5 Tips for Reducing Cashflow Problems

27 March 2019

Every company has highs and lows with cash flow, this is a completely normal part of business. However, if you’re finding that at the moment the lows are greatly outweighing the highs, maybe it’s time to make some adjustments. Don’t let slow months turn into slow years, here are a few ways that should help you to get the cash rolling in steadily again.

  1. Invoice Immediately
    Almost everyone has a story about a tradie that forgot to bill them. When you’re busy jumping from job to job, it’s an easy mistake. Sadly though, the majority of customers may not be honest enough to cough up money when it hasn’t been requested. This should go without saying… Forgetting to bill your customers is terrible for business. Rather than leaving your accounting until the end of the week or month, make sure you’re invoicing your customers on the spot. Using Trade Management apps like Trade Trak makes this a simple process. You can have the customer sign off on an invoice and send a copy straight to their pocket, all before you’ve even left the job site.
  2. Use Automatic Reminders
    Sometimes people forget they have outstanding accounts, it happens, but don’t let honest mistakes become a burden to your business. Set up automatic reminders on your job management program to go out to customers before their payments are due. Although this is dependent on the job size, a good rule of thumb for this may be sending reminders out a week prior to the due date. This way the customer has enough time to get their finances in order, but not enough time to put the task off, or completely disregard the message.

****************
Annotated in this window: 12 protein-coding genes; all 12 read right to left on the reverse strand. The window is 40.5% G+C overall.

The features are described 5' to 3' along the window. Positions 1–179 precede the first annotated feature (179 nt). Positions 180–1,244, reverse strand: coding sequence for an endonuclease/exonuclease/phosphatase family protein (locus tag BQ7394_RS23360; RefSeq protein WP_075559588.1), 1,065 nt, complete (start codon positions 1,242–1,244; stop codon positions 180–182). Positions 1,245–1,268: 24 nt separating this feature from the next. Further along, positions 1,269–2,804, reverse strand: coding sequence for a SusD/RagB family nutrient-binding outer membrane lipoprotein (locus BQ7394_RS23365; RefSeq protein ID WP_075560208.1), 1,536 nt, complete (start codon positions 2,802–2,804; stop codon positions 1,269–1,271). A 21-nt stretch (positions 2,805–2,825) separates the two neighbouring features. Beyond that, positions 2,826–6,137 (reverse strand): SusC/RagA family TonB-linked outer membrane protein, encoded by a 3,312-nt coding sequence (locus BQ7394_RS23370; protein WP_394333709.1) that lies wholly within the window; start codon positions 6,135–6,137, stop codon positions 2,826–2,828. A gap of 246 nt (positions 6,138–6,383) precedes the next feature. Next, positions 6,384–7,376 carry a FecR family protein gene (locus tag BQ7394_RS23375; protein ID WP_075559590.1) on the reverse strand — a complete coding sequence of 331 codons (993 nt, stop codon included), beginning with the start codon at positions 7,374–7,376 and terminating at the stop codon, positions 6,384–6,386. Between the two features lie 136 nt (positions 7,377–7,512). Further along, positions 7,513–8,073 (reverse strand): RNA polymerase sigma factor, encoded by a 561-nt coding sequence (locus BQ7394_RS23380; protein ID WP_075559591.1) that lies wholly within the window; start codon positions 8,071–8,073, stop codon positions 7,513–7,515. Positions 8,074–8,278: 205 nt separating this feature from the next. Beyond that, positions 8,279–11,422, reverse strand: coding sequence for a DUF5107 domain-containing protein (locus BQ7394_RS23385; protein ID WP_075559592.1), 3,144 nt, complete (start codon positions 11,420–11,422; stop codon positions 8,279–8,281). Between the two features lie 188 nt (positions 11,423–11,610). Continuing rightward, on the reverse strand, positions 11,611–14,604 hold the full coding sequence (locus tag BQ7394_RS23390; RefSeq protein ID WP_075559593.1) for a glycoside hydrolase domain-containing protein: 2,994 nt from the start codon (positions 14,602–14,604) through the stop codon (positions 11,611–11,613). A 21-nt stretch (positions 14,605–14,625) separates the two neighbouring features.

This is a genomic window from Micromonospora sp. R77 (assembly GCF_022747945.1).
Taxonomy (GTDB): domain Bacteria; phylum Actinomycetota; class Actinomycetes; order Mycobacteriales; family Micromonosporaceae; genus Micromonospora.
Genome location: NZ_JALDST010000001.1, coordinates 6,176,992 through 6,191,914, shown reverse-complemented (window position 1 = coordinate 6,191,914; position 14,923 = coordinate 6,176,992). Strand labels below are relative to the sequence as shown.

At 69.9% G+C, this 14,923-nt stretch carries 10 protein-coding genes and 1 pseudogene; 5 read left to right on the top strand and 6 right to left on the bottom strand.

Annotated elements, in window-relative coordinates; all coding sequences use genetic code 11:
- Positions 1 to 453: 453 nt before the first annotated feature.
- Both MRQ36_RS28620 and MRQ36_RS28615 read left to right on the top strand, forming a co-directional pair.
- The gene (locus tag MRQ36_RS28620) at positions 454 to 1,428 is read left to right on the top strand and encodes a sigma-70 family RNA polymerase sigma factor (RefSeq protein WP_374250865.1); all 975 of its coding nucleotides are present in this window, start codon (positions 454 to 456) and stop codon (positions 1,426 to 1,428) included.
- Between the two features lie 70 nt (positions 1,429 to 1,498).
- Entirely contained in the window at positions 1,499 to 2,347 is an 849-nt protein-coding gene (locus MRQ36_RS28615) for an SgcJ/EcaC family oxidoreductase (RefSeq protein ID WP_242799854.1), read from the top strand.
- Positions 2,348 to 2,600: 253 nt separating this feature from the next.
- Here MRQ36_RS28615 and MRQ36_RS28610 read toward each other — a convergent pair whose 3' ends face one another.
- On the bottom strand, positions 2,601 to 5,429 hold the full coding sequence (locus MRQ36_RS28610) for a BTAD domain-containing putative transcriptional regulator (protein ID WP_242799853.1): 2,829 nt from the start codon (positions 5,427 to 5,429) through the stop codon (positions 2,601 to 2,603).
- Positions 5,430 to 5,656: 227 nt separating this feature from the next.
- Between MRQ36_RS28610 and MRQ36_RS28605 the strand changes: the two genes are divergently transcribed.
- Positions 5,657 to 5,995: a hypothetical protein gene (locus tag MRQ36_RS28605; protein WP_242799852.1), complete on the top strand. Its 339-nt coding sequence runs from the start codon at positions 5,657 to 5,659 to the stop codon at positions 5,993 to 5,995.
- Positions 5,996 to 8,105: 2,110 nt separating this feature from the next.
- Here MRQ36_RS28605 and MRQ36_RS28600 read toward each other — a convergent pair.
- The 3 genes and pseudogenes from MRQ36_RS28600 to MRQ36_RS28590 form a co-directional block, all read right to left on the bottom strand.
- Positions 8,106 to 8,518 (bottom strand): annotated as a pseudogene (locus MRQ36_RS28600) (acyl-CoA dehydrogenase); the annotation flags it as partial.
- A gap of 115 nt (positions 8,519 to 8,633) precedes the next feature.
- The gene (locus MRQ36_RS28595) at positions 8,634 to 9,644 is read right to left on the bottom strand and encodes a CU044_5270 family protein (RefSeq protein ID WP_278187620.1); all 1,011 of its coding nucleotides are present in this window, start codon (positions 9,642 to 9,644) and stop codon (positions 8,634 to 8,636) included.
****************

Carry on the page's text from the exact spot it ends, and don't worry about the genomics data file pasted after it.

3. Ditch the Deadweight
    If you have customers that are consistently late with payments, maybe it’s time to reconsider how valuable they are to your business. Every time you have to chase down a late payer, it’s at a cost to you, both monetarily and timewise. If there are outstanding accounts, perhaps put a halt on working with the customer until they settle what’s owing. While it may seem harsh, it’s unfair and unrealistic of them to expect you to work for free.
  4. Set Payment Terms
    Don’t allow your customers to set the payment terms –  it will rarely work in your favour. Make sure the payments due date and terms are clear on all invoices. Whilst 30 day pay periods are the norm, if you’re getting to the end of the month and cash flow is a bit tight, maybe consider reducing this. Some large jobs may still require 30 days, but perhaps smaller invoices could be requesting payment within 14? If your terms don’t quite suit a customer, try and reach a middle ground with them, but always have it written in writing, and never let it be at a cost to your business.
  5. Always Request Deposits
    Deposits are useful in helping you to cover all initial material costs and give you a level of protection if a job falls through. If you don’t charge a deposit, and then have a late paying customer, not only are you footing the bill for tools and equipment, but you and your workers are also going without pay.

Trade Trak lets you keep track of all your quotes and invoices in the one app. You can access and create them on the go, and you never have to miss payments again. If you’d like to find out more, get in touch with one of our representatives here.